Butcher’s broom, Ruscus aculeatus, was used by the Scottish clan Forbes. They wore it in their bonnets to arouse the heroism of their chieftains. In Gaelic it was called bealadh. Historically Butchers Broom was made into brooms and used by butchers. It isn’t used for that now but it does have some properties that may help venous circulation.
The medicinal use of Butcher’s broom goes back to ancient times. Butcher’s broom was used by Discorides. It is mentioned in the earliest herbals. It was used in Europe for the last 2,000 years. Some of the things they used butcher’s broom for were abdominal problems, as a laxative and as a diuretic. It was also used for kidney stones and fractured bones.
The herbalist Mrs. M. Grieve in her famous book, A Modern Herbal, describes the plant as being tough and erect, with rigid leaves. It has small greenish-white flowers. This herb is an evergreen which means it stays green all year round. The rhizome and the aerial shoots are the parts that are used.
In modern times butcher’s broom is primarily used for venous disorders, namely varicose veins and hemorrhoids. In a case report by Deborah A. Redman, Ph.D, herbal treatment reduces capacity for pooling of blood in the legs and has a protective effect.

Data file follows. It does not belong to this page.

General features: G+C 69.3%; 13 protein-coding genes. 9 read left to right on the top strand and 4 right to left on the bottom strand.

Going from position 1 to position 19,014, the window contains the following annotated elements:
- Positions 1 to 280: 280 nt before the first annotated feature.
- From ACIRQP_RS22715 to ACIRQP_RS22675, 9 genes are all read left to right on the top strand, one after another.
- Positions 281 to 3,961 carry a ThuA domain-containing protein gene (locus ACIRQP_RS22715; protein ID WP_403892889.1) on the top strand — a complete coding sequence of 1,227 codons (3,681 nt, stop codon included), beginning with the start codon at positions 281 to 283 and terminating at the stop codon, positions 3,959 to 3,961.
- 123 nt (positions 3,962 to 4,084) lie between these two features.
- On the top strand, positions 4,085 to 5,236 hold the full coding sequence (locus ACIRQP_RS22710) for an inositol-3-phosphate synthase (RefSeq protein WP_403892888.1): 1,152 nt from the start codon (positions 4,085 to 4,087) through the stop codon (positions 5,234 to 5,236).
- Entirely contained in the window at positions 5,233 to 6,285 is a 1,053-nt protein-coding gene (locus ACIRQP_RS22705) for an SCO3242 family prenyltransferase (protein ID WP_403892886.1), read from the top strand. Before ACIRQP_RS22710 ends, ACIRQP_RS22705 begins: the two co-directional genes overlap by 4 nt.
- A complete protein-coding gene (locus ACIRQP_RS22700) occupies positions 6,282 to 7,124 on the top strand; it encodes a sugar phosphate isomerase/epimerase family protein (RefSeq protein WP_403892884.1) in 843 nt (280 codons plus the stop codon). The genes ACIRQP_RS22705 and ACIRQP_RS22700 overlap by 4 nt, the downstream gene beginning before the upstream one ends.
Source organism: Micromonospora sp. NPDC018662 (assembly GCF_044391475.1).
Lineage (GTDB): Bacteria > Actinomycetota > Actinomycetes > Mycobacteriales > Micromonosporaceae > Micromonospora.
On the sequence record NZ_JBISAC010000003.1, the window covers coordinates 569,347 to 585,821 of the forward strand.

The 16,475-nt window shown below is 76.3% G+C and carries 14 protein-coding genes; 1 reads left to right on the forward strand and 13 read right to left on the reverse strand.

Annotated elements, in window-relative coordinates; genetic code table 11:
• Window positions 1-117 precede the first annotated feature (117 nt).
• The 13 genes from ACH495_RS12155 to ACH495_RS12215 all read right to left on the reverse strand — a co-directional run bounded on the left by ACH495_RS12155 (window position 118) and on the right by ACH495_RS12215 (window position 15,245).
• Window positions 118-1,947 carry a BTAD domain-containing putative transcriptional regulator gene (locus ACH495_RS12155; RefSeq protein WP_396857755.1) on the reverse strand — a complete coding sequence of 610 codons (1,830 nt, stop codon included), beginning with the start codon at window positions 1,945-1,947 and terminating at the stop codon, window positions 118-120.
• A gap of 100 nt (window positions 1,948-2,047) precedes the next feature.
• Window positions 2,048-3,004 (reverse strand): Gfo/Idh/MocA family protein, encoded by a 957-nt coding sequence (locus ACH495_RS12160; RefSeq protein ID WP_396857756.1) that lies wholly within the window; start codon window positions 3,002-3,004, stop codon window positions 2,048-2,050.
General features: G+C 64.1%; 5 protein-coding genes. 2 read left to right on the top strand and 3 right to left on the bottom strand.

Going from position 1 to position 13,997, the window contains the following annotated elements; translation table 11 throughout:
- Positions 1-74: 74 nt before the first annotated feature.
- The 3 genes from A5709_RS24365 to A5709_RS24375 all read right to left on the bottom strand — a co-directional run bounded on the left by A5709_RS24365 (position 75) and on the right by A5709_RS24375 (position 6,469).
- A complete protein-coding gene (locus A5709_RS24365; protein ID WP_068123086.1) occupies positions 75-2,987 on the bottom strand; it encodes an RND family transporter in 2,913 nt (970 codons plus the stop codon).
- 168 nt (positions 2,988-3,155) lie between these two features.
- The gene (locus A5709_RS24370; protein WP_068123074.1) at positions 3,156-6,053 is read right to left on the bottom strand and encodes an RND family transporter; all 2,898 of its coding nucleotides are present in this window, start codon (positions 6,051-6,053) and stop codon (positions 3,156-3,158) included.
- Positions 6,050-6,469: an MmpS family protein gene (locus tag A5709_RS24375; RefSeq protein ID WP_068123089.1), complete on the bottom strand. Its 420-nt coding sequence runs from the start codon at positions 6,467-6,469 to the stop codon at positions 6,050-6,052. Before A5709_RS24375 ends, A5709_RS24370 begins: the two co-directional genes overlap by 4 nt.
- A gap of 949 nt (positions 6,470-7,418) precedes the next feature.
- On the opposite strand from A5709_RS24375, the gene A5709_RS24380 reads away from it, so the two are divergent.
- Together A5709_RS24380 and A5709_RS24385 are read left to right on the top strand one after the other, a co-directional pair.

I personally use this herb for my varicose veins and find it does help to reduce the swelling, itching and soreness. This herb does not cure these things, but it does help. Butcher’s broom is available in capsules and as an extract. Butcher’s broom is also available as a tea, both loose and in tea bags.
Butcher’s broom is readily available at most places that sell herbs and is inexpensive. If you want to use it be sure to consult your healthcare provider first.
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Deborah A. Redman. The Journal of Alternative and Complementary Medicine. September 2007, 6(6): 539-549.https://doi.org/10.1089/acm.2000.6.539